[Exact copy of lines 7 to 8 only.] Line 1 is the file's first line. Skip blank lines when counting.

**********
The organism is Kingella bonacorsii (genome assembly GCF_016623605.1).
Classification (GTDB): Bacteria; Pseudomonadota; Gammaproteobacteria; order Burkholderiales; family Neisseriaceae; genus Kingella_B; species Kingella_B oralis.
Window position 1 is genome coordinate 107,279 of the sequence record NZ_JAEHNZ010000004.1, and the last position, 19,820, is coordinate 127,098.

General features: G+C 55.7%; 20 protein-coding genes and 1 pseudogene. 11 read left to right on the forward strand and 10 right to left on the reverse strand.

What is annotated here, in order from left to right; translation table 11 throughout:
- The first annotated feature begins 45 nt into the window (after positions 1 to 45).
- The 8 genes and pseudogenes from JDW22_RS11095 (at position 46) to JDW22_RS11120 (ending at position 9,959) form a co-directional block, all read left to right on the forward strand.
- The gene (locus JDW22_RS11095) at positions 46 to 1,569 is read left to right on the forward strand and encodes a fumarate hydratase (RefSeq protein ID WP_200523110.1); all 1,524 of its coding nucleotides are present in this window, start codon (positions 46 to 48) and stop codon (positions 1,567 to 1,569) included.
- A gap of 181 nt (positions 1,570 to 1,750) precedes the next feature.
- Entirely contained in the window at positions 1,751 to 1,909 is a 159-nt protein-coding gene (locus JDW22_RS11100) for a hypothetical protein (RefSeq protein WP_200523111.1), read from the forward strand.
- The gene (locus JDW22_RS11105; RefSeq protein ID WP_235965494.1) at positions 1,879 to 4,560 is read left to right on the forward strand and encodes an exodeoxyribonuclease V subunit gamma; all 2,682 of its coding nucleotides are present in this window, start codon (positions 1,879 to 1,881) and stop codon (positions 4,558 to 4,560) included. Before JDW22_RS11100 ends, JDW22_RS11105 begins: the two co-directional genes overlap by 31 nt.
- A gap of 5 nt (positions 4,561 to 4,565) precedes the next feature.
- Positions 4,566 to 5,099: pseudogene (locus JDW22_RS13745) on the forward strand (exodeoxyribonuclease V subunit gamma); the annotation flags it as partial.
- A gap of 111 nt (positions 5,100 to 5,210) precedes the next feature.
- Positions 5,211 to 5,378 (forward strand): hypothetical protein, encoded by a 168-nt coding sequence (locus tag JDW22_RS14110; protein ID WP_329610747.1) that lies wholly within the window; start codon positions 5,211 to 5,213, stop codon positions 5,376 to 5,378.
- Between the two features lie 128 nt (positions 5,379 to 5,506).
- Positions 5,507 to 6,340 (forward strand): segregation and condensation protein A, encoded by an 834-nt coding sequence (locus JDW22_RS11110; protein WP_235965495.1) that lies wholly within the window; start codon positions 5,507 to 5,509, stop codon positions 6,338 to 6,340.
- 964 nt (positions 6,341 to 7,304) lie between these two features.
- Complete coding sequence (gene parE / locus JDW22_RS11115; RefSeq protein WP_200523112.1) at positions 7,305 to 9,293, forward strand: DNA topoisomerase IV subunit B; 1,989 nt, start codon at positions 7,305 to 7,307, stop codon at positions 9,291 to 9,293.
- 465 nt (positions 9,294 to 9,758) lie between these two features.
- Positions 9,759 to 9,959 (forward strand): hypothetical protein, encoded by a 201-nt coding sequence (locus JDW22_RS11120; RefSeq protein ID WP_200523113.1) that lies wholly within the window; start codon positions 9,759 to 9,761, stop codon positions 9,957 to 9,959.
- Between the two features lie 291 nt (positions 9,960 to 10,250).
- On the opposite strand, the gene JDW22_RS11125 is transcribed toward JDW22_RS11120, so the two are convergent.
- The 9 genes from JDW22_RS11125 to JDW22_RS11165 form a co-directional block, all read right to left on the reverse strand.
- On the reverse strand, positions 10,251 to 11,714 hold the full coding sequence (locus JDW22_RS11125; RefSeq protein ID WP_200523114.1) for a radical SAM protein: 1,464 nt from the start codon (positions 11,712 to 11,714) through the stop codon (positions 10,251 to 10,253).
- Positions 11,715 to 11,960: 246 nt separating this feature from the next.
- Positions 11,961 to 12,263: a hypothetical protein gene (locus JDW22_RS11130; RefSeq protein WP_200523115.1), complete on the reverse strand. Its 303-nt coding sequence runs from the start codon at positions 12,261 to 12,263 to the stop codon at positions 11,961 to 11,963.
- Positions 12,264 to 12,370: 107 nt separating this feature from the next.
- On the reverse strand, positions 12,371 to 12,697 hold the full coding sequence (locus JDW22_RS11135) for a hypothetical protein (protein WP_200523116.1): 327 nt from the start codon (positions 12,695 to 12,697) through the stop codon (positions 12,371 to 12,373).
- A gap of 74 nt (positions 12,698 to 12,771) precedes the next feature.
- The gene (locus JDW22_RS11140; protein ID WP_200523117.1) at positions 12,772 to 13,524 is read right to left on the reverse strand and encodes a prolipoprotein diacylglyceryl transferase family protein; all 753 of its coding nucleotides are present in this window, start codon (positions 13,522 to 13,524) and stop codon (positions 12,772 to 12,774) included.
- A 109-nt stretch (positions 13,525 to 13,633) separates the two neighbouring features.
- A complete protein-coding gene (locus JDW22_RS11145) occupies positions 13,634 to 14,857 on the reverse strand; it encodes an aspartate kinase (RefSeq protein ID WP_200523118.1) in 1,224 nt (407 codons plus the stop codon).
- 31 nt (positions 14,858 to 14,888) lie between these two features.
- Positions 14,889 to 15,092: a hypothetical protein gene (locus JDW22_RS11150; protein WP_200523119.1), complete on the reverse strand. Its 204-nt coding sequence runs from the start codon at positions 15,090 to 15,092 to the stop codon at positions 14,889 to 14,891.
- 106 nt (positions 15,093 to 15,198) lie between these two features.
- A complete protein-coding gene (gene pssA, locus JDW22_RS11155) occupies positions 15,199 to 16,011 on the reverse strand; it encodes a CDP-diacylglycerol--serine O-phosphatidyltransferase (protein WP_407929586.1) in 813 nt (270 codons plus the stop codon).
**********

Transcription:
- The 8 genes and pseudogenes from JDW22_RS11095 (at position 46) to JDW22_RS11120 (ending at position 9,959) form a co-directional block, all read left to right on the forward strand.
- The gene (locus JDW22_RS11095) at positions 46 to 1,569 is read left to right on the forward strand and encodes a fumarate hydratase (RefSeq protein ID WP_200523110.1); all 1,524 of its coding nucleotides are present in this window, start codon (positions 46 to 48) and stop codon (positions 1,567 to 1,569) included.